TWILIGHT KAYAK IDYLL – MID-AUGUST

Entry from the Turning Basin into the D&R Canal

Entry from the Turning Basin into the D&R Canal

My new favorite kayaking hour has become 5:30 p.m.  Although a life-long morning person, the twilight hours have lately come to enchant me on these sacred preserved waters.

Stillness surrounded us, as yet another ‘virgin kayaker’ and I glided out of the Turning Basin at Alexander, heading south on the shimmering D&R Canal.

On both sides, and reflected in curiously profound waters, the banks were still garbed in high summer’s uninterrupted green.  Lush and bountiful ‘wine-dark’ greens negated hard trunks, melded single leaves.  It was as though some mad decorator had strewn enormous sofa cushions all along our route.

At outset, there were few clouds — but that billowy forest did a superb and startling role as stand-ins.  Here and there, the long red throats of trumpet flowers (hummingbirds’ favorites) punctuated the text of the forest.  As clouds arrived, their reflections and those of canalside trees, reminded us first of Monet, then Constable.

The old maritime word, ‘williwaws’, came to mind, as gentlest breezes wrinkled first one side of the water, then the other.

Its color fascinated — various rich tones of grey, beyond pewter to black pearl.  One or two curled gold leaves had somehow materialized, bobbing along like miniature watercraft, turning this way and that against the darkness.

Silence was everywhere.   Time stopped.

Ever since Sandy scoured these historic banks, we have been deprived of many wildflowers and most turtles.  Reparations brought in new stoniness, so far inhospitable to most blooms.  Furious torrents swept all the slanted turtle logs downstream, (up-canal).  Downed trunks have yet to reappear, making it hard for turtles to emerge from the depths, bask in the light.

Marsh mallow was our first floral gift.  Because it was twilight, pink blooms, then later white ones, were “folding their tents like the Arabs.”  Twined, from a distance, these towering hibiscus-like plants seemed more lily than mallow.  I told my (enormously skillful already) kayaking companion, “The Lenni Lenape made a sweet out of their roots, which was white and sticky.  We named marshmallows after those roots.”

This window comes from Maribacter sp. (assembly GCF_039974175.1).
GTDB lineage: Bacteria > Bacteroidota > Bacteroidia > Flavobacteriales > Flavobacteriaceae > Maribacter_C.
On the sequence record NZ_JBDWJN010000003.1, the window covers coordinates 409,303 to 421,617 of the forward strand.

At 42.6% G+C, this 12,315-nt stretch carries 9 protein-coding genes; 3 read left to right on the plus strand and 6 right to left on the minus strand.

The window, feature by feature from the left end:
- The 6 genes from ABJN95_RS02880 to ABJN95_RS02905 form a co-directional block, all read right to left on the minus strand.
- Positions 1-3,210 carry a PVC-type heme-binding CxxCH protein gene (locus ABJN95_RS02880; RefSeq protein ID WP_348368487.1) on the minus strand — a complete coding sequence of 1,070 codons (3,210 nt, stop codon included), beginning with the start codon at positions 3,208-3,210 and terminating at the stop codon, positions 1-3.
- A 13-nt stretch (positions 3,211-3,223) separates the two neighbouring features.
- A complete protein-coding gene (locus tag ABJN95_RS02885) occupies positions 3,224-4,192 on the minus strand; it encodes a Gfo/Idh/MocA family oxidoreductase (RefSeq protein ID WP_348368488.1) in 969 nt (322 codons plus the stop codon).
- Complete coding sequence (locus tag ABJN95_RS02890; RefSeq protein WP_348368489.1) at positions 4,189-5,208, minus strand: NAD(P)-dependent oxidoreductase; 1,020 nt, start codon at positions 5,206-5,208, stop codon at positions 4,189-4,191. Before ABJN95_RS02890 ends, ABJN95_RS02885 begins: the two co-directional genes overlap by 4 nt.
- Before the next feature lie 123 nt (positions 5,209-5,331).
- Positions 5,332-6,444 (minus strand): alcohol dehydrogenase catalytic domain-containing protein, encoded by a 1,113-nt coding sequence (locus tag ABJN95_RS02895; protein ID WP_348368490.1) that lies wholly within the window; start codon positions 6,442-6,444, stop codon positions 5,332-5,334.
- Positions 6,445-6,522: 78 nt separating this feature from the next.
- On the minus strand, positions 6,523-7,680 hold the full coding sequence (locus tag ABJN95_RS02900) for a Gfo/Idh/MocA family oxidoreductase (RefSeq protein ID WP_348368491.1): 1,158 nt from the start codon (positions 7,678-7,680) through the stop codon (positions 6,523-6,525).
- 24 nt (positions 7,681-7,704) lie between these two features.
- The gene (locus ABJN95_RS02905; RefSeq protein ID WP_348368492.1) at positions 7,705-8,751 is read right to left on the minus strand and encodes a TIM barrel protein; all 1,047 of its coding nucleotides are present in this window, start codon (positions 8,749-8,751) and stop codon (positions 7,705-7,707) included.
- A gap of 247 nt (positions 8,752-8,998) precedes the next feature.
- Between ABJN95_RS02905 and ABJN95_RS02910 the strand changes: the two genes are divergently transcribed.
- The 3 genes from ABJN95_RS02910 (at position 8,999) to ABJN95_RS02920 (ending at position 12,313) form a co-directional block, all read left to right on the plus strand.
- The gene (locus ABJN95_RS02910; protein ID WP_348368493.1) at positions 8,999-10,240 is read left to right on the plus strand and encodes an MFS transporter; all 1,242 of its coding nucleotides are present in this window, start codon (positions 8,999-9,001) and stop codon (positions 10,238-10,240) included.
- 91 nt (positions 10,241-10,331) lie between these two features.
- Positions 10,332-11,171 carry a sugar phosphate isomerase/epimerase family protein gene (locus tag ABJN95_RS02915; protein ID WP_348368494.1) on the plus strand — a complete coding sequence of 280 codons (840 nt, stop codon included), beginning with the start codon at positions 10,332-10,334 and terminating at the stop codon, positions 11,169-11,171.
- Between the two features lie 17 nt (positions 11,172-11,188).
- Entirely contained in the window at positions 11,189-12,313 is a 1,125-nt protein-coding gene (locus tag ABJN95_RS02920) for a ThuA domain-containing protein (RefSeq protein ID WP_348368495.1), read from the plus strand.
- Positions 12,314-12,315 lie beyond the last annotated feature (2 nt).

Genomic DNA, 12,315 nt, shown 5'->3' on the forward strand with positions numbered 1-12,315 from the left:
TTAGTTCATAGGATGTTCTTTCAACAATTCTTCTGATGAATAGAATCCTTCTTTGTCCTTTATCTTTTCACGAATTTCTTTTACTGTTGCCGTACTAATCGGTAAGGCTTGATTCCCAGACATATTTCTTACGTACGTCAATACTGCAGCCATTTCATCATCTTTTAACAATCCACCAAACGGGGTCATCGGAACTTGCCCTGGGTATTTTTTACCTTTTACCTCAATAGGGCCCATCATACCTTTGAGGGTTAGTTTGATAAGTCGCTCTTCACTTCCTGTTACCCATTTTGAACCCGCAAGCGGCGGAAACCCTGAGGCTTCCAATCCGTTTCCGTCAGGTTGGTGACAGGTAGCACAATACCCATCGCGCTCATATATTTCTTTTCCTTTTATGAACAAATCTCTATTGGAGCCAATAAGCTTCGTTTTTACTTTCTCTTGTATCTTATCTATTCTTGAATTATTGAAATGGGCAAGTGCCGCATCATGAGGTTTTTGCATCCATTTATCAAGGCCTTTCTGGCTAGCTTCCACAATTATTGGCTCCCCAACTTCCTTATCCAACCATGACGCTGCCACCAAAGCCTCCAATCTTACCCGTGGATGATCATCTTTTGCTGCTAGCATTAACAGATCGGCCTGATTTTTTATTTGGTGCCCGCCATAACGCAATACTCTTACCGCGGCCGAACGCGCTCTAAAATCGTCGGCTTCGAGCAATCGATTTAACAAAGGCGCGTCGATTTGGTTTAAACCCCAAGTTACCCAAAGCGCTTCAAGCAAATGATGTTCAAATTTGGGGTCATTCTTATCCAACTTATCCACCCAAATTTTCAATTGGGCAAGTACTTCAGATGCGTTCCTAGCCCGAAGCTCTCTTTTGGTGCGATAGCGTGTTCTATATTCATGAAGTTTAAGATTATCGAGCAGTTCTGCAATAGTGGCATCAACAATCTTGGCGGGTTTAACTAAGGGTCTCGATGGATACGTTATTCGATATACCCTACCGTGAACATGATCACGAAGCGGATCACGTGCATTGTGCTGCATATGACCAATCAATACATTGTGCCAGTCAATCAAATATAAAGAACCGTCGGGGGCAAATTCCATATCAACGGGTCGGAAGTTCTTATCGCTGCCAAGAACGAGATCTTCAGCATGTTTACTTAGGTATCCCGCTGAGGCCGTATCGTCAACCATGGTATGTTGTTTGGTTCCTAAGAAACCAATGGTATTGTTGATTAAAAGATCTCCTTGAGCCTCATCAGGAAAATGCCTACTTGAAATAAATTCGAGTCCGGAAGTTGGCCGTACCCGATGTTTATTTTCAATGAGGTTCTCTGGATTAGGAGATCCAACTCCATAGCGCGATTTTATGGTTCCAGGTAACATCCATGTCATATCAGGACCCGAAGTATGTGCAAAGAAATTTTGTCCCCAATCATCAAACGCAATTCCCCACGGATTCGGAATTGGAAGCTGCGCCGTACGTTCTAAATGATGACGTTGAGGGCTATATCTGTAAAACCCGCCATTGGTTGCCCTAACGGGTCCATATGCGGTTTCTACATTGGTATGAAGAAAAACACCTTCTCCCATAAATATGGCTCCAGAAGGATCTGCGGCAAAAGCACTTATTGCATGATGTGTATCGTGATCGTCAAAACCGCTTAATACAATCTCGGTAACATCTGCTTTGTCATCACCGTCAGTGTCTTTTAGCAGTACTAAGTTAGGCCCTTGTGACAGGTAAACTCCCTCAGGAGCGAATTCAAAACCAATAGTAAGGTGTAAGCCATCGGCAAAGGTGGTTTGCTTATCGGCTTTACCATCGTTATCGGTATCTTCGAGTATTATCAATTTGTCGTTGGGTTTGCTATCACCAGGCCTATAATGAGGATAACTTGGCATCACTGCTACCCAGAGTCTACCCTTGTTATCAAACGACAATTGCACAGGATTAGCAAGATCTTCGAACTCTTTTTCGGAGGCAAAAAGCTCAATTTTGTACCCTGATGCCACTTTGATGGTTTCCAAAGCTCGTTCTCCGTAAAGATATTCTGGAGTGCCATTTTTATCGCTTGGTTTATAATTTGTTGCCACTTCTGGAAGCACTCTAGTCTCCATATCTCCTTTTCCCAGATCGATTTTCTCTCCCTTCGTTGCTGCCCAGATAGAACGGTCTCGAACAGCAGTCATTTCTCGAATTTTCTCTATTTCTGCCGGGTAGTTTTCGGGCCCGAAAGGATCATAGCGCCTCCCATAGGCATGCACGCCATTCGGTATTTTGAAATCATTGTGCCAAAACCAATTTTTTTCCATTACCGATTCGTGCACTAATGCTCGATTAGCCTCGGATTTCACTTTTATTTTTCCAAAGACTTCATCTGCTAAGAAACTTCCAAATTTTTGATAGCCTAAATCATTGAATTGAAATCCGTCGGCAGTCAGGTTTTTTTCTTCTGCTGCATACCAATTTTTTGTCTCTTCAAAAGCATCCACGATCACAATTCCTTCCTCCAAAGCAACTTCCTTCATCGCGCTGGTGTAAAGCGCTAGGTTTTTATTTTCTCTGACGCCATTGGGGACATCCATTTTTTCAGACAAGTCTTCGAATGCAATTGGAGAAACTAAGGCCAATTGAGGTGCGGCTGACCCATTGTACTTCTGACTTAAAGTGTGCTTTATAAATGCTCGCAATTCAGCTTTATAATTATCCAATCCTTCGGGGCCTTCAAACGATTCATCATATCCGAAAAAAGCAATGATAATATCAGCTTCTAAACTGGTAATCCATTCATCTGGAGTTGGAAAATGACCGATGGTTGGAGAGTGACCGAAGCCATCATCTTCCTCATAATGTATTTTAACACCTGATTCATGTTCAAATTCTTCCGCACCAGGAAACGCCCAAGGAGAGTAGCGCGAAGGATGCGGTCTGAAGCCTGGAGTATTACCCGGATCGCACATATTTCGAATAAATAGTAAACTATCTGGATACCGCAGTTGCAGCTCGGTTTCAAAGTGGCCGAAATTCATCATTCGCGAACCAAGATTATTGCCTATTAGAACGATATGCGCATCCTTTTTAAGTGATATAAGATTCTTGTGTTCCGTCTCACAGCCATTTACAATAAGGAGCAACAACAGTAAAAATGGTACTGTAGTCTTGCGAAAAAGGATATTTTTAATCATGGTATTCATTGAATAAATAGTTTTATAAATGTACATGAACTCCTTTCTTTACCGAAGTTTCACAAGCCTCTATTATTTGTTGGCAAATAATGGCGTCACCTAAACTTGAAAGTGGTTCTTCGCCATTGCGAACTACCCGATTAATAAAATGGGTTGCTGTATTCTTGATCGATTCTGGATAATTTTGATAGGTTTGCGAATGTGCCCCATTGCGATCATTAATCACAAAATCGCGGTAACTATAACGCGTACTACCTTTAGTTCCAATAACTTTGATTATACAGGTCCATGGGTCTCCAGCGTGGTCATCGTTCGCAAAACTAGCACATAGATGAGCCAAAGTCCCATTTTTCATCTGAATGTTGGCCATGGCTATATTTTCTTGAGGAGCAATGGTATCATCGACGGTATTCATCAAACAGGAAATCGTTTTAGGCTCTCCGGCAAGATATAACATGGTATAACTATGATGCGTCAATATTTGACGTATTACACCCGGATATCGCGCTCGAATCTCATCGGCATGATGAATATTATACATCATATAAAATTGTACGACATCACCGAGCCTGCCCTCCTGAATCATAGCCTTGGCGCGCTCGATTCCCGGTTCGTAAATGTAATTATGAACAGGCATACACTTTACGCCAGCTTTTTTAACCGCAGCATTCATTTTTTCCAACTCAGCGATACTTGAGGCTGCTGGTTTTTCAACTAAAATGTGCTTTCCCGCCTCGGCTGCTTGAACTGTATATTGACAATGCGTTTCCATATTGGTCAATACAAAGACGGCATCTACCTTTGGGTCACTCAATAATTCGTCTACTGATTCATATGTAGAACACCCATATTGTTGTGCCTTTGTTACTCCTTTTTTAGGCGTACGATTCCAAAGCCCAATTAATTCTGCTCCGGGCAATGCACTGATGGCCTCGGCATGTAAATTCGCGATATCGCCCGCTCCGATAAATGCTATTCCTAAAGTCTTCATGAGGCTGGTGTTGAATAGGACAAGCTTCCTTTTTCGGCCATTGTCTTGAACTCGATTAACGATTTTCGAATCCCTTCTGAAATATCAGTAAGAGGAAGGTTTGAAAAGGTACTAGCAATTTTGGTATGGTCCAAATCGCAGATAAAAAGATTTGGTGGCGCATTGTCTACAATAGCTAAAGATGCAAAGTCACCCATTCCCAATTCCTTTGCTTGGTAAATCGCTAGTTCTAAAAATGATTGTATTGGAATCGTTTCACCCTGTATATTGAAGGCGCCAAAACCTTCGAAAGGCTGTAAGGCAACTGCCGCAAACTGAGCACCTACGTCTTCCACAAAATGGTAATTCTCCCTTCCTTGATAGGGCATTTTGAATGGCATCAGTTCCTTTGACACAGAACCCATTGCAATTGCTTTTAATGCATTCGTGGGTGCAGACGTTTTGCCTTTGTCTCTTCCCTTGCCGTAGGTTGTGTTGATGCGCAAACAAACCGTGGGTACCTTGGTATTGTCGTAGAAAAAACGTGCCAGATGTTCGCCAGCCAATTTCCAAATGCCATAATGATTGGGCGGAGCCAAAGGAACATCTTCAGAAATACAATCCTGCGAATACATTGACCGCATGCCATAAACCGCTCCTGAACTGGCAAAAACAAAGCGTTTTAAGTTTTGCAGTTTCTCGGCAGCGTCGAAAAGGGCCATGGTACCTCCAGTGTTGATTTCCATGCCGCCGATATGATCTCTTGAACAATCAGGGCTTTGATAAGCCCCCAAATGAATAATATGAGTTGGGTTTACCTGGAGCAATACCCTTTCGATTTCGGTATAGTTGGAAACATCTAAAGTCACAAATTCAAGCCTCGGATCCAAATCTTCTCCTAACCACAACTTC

Goldenthread vines wove in and out and over and under on the banks to our right.  It seems to smother the plants that it covers.  But late light on gold webs was stunning.  Long ago, a woman from Jamaica told me, “We use this plant to treat prostate problems in my country.”

A few double kayaks of new paddlers gave us pause along this usually empty route.  Their skills led them repeatedly toward the tangled banks, rather than up-canal or down-canal.

I was deeply aware, listening to their laughter, of the sounds we were not hearing — no wood thrushes, though evening.  No kingfisher, rattling in his fishing dives.  Not a goose yet — proving again that we are still in summer’s hands.  Not even a mourning dove, although neither of us unfortunately ever needs to be reminded of mourning.

Only a few round tight golden spatterdock blooms remained among the lily pads.  About the size of ping pong balls, these waterlily blooms will never enlarge.  They seemed to be playing hide and seek in the shadows.

I had alerted my traveling companion to be on the lookout for shy cardinal flower.  Fondest of deep shade, often solitary, these slender stalks hold tiny trumpet-y flowers the color of the bird for whom they are named.  In sunlight, they can be visited by ravening hummingbirds.

She found the first stalk, and most thereafter, until my eyes adjusted to such minuscule splashes of crimson hidden in underbrush.  It reminded me of snorkeling – when you don’t even realize there are tiny fish at first; and then, they are everywhere.  We lost count of cardinal flower last night.

For all the high heat days we have had lately, the canal water was surprisingly cool.  I always dip eager hands into that secret-keeping surface, ritually baptize my legs with her waters.  A certain communion with the canal is essential.

This night was the most contemplative of all my shared ‘rides’.  There is such a thing as ‘walking meditation.’  I think we were given ‘paddling meditation’.  Occasional companionable talk, –of art and of camping, of books — drifted from her chartreuse craft to my cardinal-flower-hued one.

Two deer, mirrored in the canal, strolled down to sip.  Being in their calm presence was either mirage or tapestry.

I had told her, “If we’re lucky, we might see the green heron at this hour.”  Riding tall and proud as a skilled Lenni Lenape, her bright eyes missed nothing.  My friend discovered this wild herald, high overhead, exactly matching leaves in late light.  Silently, it coasted more than flew, from its observatory branch, angling down along the bank to our left.  The lowering sun was taking on subtle flame hues itself, highlighting its coppery feathers.